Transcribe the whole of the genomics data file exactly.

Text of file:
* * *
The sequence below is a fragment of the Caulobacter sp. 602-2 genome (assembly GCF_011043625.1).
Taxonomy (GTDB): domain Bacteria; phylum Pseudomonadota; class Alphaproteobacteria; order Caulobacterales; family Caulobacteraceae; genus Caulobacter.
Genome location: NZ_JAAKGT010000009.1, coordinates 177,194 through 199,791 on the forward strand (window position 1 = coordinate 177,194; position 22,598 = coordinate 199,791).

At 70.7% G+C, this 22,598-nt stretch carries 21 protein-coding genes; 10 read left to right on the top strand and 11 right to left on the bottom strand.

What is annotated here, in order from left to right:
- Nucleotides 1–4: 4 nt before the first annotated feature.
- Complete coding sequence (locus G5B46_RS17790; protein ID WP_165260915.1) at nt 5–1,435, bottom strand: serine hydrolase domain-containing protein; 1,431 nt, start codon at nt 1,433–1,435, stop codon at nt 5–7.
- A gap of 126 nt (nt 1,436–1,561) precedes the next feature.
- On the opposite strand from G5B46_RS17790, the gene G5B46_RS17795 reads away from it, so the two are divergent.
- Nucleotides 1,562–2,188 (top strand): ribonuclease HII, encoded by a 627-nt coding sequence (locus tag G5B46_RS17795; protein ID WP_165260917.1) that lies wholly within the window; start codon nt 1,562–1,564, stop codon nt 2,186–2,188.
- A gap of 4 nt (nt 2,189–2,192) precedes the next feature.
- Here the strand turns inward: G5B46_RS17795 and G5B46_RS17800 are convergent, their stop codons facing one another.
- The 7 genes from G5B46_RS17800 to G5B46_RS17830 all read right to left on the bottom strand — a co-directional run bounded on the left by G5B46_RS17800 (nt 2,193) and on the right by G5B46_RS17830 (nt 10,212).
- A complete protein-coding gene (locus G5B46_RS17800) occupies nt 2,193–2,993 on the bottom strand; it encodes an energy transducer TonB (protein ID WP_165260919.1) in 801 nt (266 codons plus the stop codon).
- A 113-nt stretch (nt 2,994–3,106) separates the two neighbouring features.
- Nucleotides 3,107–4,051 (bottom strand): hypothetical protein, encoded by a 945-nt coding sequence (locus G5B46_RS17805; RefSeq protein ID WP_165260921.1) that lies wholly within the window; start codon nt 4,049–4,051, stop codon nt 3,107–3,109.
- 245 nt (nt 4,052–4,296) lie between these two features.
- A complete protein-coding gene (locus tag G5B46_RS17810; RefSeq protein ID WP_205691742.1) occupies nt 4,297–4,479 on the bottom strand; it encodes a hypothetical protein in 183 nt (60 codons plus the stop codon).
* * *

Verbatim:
The sequence below is a fragment of the Caulobacter sp. 602-2 genome (assembly GCF_011043625.1).
Taxonomy (GTDB): domain Bacteria; phylum Pseudomonadota; class Alphaproteobacteria; order Caulobacterales; family Caulobacteraceae; genus Caulobacter.
Genome location: NZ_JAAKGT010000009.1, coordinates 177,194 through 199,791 on the forward strand (window position 1 = coordinate 177,194; position 22,598 = coordinate 199,791).

At 70.7% G+C, this 22,598-nt stretch carries 21 protein-coding genes; 10 read left to right on the top strand and 11 right to left on the bottom strand.

What is annotated here, in order from left to right:
- Nucleotides 1–4: 4 nt before the first annotated feature.
- Complete coding sequence (locus G5B46_RS17790; protein ID WP_165260915.1) at nt 5–1,435, bottom strand: serine hydrolase domain-containing protein; 1,431 nt, start codon at nt 1,433–1,435, stop codon at nt 5–7.
- A gap of 126 nt (nt 1,436–1,561) precedes the next feature.
- On the opposite strand from G5B46_RS17790, the gene G5B46_RS17795 reads away from it, so the two are divergent.
- Nucleotides 1,562–2,188 (top strand): ribonuclease HII, encoded by a 627-nt coding sequence (locus tag G5B46_RS17795; protein ID WP_165260917.1) that lies wholly within the window; start codon nt 1,562–1,564, stop codon nt 2,186–2,188.
- A gap of 4 nt (nt 2,189–2,192) precedes the next feature.
- Here the strand turns inward: G5B46_RS17795 and G5B46_RS17800 are convergent, their stop codons facing one another.
- The 7 genes from G5B46_RS17800 to G5B46_RS17830 all read right to left on the bottom strand — a co-directional run bounded on the left by G5B46_RS17800 (nt 2,193) and on the right by G5B46_RS17830 (nt 10,212).
- A complete protein-coding gene (locus G5B46_RS17800) occupies nt 2,193–2,993 on the bottom strand; it encodes an energy transducer TonB (protein ID WP_165260919.1) in 801 nt (266 codons plus the stop codon).
- A 113-nt stretch (nt 2,994–3,106) separates the two neighbouring features.
- Nucleotides 3,107–4,051 (bottom strand): hypothetical protein, encoded by a 945-nt coding sequence (locus G5B46_RS17805; RefSeq protein ID WP_165260921.1) that lies wholly within the window; start codon nt 4,049–4,051, stop codon nt 3,107–3,109.
- 245 nt (nt 4,052–4,296) lie between these two features.
- A complete protein-coding gene (locus tag G5B46_RS17810; RefSeq protein ID WP_205691742.1) occupies nt 4,297–4,479 on the bottom strand; it encodes a hypothetical protein in 183 nt (60 codons plus the stop codon).